Today I have worked with thousands of adults (students and employees), who have suffered from this abuse of power, including the shame, and silencing it causes for fear of damaging their reputations, careers, and losing the jobs they went to university for. They have families to care for and often a loved one who needs those health benefits. Adult bullying is far more sophisticated and insidious than childhood bullying. No one deserves this abuse at any age.

“Bullying fundamentally disrupts the trust and nurturing relationships necessary to achieve any school’s mission. Most observers within and outside education would agree that fair and civil treatment of students is—or at least should be—embedded in the ecology of academic work. However, the opposite seems to be true: The problem of educator-student bullying is compounded by a general absence of institutional policies and procedures written to handle allegations of abusive conduct. 

Here is a basic overview of the psychological and physical injuries of adult bullying:

  • Insomnia, fatigue, loss of focus/concentration, and memory.
  • Increased fear, isolation, anxiety, panic attacks.
  • Hypervigilance weakened immune system, frequent illnesses (e.g., cold, flus, viruses, infections).
  • Loss of trust, safety, respect and commitment or motivation.
  • Loss of appetite, increasing headaches, body pain, gastrointestinal issues, blood pressure.
  • Depression, Adjustment Disorders, PTSD, Burn Out, suicidal ideation, feeling trapped, stuck, helpless/hopeless, paranoid.

“It is important for audiences of many kinds to understand that psychological trauma, the type most noticeable in bullying, produces biologically measurable damage to specific regions of the developing brain. Dr. John Medina Neurobiologist, author of Brain Rules 2nd ed. 2014

Unfortunately, the silence and shame that people feel will always feed those who are toxic and enable this abuse to continue. “Many people do not know that all forms of bullying and abuse can do significant and lasting harm to both the perpetrator and targets brains”- Jennifer Fraser.

As a therapist, advocate, coach, I am noticing over the past 11 years that this abuse is coming out of the closet. More people are talking about it. More resources are becoming available. This is not going away, and the day is coming when more universities will be exposed for the psychological hazards of psychological harassment, sexual harassment, and psychological violence (bullying and racism).

We have some tips on how to deal with academic bullying and discrimination. Mahmoudi, M. (2020) also provides some useful tips targets of academic bullying can employ to protect themselves and fight back.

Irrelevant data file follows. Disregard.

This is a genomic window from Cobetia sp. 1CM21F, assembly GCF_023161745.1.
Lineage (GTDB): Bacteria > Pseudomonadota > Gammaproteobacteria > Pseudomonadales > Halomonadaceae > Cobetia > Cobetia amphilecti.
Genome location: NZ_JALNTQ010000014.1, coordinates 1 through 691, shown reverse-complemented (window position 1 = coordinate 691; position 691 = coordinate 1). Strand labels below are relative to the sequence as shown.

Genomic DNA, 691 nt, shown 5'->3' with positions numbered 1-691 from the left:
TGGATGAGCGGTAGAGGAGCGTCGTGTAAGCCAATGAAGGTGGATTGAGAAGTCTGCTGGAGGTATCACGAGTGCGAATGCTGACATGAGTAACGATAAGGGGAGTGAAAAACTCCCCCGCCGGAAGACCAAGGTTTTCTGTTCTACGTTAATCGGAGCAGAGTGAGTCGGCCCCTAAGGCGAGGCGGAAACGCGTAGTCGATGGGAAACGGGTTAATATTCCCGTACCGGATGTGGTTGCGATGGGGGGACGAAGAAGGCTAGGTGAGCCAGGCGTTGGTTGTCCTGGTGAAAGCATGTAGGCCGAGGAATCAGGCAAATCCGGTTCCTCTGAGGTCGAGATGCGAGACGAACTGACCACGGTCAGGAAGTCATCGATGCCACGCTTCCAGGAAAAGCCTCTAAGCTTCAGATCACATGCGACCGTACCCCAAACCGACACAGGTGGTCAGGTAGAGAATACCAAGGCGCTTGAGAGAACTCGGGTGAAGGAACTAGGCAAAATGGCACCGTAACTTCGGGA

We will list them here.

  1. First, try to document and record any interactions that involve situations that make you feel uncomfortable, or that becomes abusive behaviour. Simply print off and save emails and memos in a binder “at home.” Document verbal conversations or make sure to have conversations in the presence of a trusted ally. If you just cannot write anymore, talk to your phone recorder, date it, and keep it safe. Download this to your home computer whenever possible. Documentation is critical for several reasons.
  1. If you are ever involved in a complaint, or an investigation, documentation will show you are credible. This is important!
    1. Documentation will also help you maintain your mental health. This type of abuse does not cause an injury over night. It is an accumulation of many insults over time, often months to years. With that in mind you will become fatigued, forgetful, and when that happens, self doubt, loss of self confidence, loss of self worth all creeps in. Self doubt can be debilitating. Documentation maintains your clarity.
    1. Clarity maintains your confidence.
    1. Confidence maintains your courage to address this abuse in some form.

Document for credibility, clarity, confidence, and courage. You always carry your cell phone so find an app that protects texting your documentation!

  • Second, consult your institution’s ombudsperson or mediation office. Be sure to ask if they have experience in this area. If they do not, have hope – but you may want to keep your expectations realistic. It did not work out in my case (Debanjan). The ombudsman could only rely on institutional definition of bullying. This is not helpful when the university does not have clear policies on academic bullying.

    We must take action to change this. Did you know that employees who are federally employed have legislation to protect them in the workplace? And that most of our Canadian provinces have provincial law to protect employees? How is that Universities get away with no policies?
  • Resist isolating. Stay safe but look for others who might be experiencing the same situation and are afraid of speaking up. Peer support is needed and valuable. When you have allies, it gives you courage and compels the institution to take you seriously. We find far more strength in numbers.